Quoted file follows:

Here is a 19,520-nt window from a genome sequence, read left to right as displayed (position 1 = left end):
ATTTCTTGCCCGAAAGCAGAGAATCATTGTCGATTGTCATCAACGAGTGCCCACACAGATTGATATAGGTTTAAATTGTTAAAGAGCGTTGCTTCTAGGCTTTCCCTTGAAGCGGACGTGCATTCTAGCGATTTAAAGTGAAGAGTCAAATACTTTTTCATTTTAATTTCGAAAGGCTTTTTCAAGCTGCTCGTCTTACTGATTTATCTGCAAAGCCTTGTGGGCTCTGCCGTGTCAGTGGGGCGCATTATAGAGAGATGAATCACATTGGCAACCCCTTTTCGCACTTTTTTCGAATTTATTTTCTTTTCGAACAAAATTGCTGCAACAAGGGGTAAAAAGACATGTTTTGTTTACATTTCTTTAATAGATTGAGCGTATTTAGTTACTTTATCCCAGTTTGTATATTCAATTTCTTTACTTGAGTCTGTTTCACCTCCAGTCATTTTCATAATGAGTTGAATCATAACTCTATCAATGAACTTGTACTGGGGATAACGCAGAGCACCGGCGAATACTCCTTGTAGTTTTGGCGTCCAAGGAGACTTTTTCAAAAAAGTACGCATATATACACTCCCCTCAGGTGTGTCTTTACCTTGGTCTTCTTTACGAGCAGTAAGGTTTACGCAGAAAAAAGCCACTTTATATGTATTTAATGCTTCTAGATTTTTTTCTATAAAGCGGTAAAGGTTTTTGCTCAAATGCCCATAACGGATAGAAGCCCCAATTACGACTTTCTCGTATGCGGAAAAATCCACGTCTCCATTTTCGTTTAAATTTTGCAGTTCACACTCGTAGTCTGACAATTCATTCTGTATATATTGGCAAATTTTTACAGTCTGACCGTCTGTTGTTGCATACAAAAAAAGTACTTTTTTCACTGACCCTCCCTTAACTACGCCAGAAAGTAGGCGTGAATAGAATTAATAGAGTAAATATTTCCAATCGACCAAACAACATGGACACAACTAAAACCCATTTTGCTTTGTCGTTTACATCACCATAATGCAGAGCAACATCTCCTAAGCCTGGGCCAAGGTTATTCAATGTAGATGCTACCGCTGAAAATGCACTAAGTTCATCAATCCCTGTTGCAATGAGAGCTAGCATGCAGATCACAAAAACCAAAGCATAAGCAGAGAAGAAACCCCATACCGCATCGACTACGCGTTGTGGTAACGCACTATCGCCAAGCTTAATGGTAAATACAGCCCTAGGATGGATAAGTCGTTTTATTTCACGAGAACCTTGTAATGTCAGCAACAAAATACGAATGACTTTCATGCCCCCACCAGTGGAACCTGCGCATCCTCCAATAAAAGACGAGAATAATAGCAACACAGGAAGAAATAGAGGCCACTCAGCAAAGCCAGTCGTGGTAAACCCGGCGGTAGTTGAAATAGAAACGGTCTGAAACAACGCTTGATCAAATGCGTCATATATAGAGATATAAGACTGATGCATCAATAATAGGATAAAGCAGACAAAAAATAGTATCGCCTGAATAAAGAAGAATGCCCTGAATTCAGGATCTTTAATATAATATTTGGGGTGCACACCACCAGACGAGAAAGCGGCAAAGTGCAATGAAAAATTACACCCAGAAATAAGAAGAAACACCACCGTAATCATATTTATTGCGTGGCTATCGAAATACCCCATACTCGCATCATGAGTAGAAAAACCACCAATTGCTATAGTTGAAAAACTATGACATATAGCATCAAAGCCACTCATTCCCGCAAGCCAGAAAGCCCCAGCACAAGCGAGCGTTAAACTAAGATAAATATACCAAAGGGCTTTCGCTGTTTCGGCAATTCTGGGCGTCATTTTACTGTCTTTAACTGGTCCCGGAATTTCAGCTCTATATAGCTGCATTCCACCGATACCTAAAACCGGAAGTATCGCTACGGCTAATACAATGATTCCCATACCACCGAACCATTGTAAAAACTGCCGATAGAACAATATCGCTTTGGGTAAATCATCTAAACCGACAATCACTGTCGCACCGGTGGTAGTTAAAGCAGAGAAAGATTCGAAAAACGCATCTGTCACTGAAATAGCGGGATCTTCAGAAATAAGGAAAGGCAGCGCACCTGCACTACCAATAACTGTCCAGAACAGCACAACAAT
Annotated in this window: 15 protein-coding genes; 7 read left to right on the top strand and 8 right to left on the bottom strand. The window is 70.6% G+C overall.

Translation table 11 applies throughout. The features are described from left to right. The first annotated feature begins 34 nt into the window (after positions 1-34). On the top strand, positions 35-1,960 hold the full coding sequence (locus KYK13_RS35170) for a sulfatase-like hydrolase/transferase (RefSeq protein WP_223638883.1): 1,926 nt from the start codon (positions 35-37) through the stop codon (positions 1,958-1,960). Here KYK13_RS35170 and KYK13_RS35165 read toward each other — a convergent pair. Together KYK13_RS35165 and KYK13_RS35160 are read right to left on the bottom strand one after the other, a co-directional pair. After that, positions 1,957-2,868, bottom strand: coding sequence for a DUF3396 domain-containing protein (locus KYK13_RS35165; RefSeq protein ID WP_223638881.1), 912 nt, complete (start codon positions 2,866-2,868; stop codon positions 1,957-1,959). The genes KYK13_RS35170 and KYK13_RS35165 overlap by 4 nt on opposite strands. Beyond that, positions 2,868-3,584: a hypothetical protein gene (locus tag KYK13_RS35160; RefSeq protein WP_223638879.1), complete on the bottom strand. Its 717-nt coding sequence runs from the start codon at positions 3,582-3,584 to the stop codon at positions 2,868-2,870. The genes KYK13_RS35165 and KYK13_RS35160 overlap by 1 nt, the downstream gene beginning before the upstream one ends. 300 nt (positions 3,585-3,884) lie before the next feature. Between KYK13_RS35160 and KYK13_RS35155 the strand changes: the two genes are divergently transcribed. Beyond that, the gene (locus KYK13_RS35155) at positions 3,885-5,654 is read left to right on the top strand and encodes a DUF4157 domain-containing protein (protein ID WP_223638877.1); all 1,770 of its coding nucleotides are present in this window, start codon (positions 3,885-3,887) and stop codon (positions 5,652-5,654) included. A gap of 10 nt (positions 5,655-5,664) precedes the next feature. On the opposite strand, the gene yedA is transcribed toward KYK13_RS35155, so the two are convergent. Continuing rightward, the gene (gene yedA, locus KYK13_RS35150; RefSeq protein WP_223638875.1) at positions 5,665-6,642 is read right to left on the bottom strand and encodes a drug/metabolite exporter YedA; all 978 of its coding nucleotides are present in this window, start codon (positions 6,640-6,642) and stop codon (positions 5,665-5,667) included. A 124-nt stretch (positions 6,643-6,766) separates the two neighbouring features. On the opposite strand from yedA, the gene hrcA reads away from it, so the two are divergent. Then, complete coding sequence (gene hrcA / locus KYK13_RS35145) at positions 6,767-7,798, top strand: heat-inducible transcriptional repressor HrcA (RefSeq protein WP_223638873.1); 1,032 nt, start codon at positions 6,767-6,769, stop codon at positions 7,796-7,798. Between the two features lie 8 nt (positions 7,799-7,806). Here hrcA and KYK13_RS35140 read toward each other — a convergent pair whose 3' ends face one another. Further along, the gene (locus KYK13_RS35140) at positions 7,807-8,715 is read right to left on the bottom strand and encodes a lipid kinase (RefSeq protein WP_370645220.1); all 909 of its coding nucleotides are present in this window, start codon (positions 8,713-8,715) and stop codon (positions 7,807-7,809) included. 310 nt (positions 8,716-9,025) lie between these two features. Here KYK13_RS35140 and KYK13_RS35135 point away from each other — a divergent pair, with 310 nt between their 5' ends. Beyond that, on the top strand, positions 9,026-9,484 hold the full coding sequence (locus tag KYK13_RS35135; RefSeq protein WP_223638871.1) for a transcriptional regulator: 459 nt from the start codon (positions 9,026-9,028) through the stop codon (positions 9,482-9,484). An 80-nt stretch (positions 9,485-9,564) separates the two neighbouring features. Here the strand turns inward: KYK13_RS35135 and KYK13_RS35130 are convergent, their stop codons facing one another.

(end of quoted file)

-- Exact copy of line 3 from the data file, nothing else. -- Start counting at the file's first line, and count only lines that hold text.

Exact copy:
Annotated in this window: 15 protein-coding genes; 7 read left to right on the top strand and 8 right to left on the bottom strand. The window is 70.6% G+C overall.